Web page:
Vagabonds go on the road for different reasons: adventure, economic hardship, to search for truth or to heal a broken heart.
A journalist wrote a book about his experiences hopping freight trains throughout America. While interviewing some of the drifters he found on the trains and in hobo camps he would often see wounds that had been stitched or dressed professionally, and he would ask who had provided the medical care. “Oh, that was Doc,” he would often hear. Intrigued, he went looking for Doc, and found him.
Doc was a medical doctor who one day hopped a freight train as it pulled away from the train yard near his once-successful medical practice. His wife had left him, and he was fed up with the trappings of modern life. Doc, who had been drifting for several years, wasn’t sure when and if he’d ever go back to “civilized” life. For now he enjoyed wandering and serving those around him.
I decided to become a wayfarer in the winter of 1977 as I sat upon a grassy knoll near the University of Nevada at Las Vegas and stared at the casinos, those monuments to excess and greed, as they beckoned with their garish lights. A few months earlier, when I was about to leave Lake Tahoe and come to Vegas, some friends had invited me out to a cocktail lounge in Tahoe where a band was playing. A member of the band had just learned a new song which they played for us. As I recalled the words,
Las Vegas ain’t no place for a poor boy like me…
I couldn’t shake the feeling that perhaps it was an omen.
Leaving Vegas was no easy decision. I was doing well in my classes at the University and I had made a lot of effort to be there: studying while my roommates were skiing or partying; working and saving my money; even moving to Tahoe so I could gain Nevada State residency. But something was calling me. I could hear a still, small voice whispering to me, urging me to leave this place, “to seek and find”.
I decided to leave once the semester was over. I would head back to Linda for a few months, take a few classes at Yuba College to at least get my Associate’s Degree, sell my beloved old panel truck and other possessions, and prepare to hit the road.
And that’s pretty much what happened. I moved back into a trailer that I had parked on my parents’ property in Linda while I finished attending Yuba College. Inside that trailer on a wall next to where I slept on a piece of plywood, I had taped a quotation by Henry David Thoreau:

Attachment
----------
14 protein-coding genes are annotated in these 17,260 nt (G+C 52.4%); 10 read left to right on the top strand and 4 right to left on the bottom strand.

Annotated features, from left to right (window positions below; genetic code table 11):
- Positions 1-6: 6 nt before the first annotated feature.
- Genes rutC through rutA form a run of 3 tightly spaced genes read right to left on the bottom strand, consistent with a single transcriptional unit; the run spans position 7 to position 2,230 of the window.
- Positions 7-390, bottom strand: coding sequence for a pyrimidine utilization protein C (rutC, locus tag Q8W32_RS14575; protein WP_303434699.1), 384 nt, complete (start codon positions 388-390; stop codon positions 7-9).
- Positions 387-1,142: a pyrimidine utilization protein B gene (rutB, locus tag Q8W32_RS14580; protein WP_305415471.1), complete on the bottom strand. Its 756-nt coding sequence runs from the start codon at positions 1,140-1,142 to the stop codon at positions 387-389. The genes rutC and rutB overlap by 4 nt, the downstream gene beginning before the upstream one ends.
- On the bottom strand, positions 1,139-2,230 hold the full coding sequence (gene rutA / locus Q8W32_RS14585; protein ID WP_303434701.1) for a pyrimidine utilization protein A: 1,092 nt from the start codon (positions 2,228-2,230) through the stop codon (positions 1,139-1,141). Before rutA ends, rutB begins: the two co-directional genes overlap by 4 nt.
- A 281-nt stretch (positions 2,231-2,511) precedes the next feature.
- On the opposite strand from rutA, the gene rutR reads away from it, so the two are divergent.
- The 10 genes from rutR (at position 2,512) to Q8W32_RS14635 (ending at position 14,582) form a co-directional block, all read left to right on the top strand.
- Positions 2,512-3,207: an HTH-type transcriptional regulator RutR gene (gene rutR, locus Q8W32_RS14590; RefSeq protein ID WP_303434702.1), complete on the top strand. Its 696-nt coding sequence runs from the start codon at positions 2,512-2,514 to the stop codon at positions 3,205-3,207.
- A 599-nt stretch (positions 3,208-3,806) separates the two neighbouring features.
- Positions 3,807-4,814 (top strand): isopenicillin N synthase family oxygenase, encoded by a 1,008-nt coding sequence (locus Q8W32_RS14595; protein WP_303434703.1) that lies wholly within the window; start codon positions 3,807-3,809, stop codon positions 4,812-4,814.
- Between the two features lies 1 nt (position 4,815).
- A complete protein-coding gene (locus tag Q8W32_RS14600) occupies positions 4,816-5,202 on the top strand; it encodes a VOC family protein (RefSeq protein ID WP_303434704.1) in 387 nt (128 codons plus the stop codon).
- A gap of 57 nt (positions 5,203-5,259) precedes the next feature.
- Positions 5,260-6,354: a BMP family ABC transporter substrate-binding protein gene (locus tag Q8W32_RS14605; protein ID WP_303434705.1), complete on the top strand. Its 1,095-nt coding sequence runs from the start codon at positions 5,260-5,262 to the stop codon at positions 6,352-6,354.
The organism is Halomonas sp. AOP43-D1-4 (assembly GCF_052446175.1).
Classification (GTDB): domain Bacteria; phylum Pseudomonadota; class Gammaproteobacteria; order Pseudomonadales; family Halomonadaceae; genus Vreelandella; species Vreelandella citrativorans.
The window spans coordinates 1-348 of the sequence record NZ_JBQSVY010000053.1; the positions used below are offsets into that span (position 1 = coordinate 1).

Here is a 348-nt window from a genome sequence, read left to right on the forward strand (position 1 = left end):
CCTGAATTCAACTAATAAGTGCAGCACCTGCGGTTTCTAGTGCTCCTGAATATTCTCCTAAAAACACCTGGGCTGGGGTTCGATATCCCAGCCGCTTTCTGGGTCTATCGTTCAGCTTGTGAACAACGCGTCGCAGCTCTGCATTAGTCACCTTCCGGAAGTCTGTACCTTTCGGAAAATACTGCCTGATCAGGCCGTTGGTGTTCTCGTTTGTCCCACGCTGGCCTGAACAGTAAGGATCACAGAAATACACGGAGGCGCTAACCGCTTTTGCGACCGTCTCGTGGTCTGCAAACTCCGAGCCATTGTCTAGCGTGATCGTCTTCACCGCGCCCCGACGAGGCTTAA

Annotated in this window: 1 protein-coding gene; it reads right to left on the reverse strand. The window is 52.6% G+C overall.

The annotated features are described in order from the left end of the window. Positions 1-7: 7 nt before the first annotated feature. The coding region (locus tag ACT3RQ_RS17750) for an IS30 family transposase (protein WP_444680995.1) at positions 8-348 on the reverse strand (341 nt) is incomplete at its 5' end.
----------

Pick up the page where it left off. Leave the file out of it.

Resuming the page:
“If a man does not keep pace with his companions, perhaps it is because he hears a different drummer. Let him step to the music which he hears, however measured or far away.”
In preparation for my journey, after selling most of my possessions and purchasing a sleeping bag, backpack and other items, I made a replica of a hand with an over-sized thumb out of stiff cardboard and painted it fluorescent pink. I then attached that hand to a collapsible automotive antenna I had purchased at the wrecking yard, and attached the antenna to my backpack. I anticipated that passing motorists would see the big hand on my backpack as I walked down the road and would know I was hitching a ride. (During my travels many people did tell me it was the bright pink cardboard hand that inspired them to stop and pick me up.)
As the spring of 1978 was coming to an end, I had someone give me a ride to Highway 70 near Marysville High School and drop me off. Leaning my backpack against a traffic sign, I allowed the cardboard hand to solicit rides for me while I sat down to read one of the several spiritually inclined books I had purchased. Before very long someone stopped to pick me up and once again, I was leaving Linda.
I eventually spent over eight years on the road, either on my own, or as a member of The Unification Church’s mobile fundraising team (MFT).
Road School is a collection of some of those stories of life on the road. Some may think that I shouldn’t have listened to that sound of a different drummer but personally, I’m glad I did.